Attorney accuses prosecutor of concealing evidence

October 16, 2006|By PEPPER BALLARD


A defense attorney who is representing a man charged with raping a teenage girl alleged Monday that a prosecutor hid for two months information that his client's accuser changed her story.

Wiley Rutledge, who is representing Daniel Harris Coe Jr. on sex offense, rape and assault charges, said he discovered last week that evidence was withheld that would call into question the credibility of the girl, now 14, who alleges Coe had sex with her in January and February 2006.

Coe, 28, whose address at the time of the charges was 122 1/2 North St. in Hagerstown, was to go on trial Monday on two consolidated cases related to the allegations.


Rutledge alleged that Washington County Assistant State's Attorney Michele Ferris Hansen directed Washington County Sheriff's Department Investigator Kenneth Barnhart in late July to interview the girl, who told the investigator an unrelated September 2005 rape never occurred.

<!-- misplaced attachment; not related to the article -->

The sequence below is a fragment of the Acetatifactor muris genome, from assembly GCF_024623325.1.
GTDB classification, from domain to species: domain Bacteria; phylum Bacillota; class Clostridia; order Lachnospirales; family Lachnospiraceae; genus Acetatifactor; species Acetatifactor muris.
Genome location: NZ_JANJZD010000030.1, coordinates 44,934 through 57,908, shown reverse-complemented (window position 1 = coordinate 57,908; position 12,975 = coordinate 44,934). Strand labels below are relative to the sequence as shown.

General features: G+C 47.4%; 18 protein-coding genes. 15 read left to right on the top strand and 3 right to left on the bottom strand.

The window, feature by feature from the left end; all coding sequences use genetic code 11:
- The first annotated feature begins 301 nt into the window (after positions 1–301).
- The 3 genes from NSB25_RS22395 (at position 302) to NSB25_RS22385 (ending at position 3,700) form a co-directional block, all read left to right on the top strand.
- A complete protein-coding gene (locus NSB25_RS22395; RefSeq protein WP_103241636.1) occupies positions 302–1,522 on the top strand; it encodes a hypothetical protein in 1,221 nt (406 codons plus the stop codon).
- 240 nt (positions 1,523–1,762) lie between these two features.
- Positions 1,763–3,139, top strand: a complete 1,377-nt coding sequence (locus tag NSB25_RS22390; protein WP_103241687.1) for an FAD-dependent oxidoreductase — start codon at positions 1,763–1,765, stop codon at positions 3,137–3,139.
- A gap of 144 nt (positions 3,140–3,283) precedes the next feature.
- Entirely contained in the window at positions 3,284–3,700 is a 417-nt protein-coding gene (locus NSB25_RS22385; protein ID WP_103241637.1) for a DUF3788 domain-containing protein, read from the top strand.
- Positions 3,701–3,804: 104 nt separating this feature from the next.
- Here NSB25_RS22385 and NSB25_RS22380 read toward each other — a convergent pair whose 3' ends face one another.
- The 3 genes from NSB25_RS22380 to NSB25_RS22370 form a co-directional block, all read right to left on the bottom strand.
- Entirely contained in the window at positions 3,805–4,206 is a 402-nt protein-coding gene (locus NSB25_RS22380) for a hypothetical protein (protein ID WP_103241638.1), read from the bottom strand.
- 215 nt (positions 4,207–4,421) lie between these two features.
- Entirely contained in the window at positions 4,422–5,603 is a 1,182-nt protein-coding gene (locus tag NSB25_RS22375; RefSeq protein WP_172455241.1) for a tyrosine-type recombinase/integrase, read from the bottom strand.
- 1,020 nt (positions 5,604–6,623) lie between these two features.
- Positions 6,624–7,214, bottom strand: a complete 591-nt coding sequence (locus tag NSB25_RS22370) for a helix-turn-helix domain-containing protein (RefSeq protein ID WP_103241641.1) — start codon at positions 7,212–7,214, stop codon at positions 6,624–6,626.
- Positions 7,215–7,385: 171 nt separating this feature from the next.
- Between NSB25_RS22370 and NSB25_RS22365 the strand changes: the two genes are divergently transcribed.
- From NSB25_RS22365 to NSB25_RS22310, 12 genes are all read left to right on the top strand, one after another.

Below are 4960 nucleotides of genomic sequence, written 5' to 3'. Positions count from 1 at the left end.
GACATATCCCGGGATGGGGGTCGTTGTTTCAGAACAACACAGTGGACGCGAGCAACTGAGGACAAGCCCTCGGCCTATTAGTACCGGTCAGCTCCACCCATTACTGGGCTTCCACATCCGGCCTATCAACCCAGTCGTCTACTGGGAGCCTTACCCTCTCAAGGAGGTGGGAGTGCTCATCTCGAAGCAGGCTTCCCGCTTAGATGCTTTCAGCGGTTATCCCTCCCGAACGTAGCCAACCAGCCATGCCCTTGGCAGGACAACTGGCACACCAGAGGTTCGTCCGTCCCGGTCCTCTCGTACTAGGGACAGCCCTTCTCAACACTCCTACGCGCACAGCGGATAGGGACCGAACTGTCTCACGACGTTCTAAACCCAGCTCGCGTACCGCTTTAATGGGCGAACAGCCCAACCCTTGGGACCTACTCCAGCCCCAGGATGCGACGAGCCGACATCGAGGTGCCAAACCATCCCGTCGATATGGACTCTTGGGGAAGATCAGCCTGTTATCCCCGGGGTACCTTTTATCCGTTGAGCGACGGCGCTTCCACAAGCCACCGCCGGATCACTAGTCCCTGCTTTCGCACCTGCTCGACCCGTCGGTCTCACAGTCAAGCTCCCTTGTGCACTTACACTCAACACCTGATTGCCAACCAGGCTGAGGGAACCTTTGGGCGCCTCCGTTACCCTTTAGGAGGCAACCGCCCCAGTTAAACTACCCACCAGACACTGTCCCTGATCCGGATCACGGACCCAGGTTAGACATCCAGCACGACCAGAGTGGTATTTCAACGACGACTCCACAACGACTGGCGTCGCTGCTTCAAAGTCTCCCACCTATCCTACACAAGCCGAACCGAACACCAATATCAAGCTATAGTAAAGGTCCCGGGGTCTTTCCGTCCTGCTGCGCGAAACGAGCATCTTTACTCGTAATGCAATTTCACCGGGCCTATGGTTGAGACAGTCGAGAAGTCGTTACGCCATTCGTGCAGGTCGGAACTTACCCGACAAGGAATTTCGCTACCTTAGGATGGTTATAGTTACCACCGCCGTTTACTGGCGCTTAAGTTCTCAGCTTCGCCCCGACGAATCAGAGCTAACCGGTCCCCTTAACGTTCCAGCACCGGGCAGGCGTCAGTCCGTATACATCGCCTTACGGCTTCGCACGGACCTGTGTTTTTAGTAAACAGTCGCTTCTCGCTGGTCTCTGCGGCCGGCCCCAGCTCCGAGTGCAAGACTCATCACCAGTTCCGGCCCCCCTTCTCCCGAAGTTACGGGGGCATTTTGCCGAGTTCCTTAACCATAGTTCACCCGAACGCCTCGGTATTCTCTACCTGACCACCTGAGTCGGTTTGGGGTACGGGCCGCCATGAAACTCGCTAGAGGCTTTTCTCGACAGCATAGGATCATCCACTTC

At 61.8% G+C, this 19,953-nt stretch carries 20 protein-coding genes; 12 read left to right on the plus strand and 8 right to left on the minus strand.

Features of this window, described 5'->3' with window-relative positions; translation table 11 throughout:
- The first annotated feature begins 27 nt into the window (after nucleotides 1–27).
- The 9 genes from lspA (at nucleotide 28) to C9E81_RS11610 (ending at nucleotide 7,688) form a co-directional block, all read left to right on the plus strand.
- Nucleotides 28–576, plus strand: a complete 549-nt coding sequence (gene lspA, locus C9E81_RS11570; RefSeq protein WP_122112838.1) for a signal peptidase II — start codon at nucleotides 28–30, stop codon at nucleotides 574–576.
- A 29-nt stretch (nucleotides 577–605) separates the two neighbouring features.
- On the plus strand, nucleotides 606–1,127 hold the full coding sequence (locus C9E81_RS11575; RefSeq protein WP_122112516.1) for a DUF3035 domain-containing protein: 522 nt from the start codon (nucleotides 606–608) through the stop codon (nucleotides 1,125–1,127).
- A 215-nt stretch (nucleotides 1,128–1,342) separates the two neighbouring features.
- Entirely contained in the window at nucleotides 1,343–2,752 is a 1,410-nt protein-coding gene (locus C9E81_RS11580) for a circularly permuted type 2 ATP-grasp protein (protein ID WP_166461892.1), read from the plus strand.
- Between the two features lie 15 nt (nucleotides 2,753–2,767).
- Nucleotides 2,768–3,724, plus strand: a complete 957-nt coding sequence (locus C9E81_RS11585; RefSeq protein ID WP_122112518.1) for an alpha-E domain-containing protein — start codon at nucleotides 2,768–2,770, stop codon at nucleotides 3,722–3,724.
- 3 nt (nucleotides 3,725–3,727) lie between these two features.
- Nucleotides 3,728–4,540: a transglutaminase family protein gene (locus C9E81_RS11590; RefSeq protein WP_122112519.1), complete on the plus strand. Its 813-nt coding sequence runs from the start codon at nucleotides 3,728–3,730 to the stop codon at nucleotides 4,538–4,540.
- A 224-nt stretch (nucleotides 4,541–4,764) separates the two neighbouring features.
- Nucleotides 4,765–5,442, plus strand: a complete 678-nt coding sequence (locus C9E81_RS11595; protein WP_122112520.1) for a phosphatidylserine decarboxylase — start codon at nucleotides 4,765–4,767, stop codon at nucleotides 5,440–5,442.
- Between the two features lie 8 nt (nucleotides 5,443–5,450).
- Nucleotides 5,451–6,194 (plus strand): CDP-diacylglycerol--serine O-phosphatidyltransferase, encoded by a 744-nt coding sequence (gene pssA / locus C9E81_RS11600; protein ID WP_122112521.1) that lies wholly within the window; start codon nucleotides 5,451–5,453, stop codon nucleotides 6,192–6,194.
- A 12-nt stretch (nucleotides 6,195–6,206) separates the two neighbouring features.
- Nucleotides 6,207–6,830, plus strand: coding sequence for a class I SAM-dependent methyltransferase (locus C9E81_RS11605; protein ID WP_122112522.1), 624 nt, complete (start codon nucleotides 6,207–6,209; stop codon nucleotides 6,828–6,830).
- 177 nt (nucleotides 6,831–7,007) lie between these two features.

"That was not disclosed to me until Oct. 10," Rutledge told Circuit Judge Frederick C. Wright III.

According to charging documents, the girl went to Washington County Hospital on March 1 and told a social worker that she had consensual sex and contact with Coe in January and February 2006, and in an unrelated incident was raped by a few men in September 2005.

In response to Rutledge's statements to Wright, Washington County Deputy State's Attorney Joseph Michael said, "Our failure has put the defense at a disadvantage." Michael said his office would take responsibility for the continuance Monday.

He said Monday was a "relatively dark day in this court."

Michael said the office will reassign a prosecutor to the case and will decide by the end of the week how to proceed.

Rutledge alleged the conduct violated a Maryland rule based on Brady v. State that says prosecutors must share evidence that would negate or mitigate the guilt of a defendant before trial.

If the allegation is brought before the Attorney Grievance Commission of Maryland, the commission would investigate whether the alleged conduct violates the professional rules of conduct, a representative with the commission said Monday. She said the commission could seek disbarment, suspension or reprimand for an individual attorney if the attorney is found in violation.

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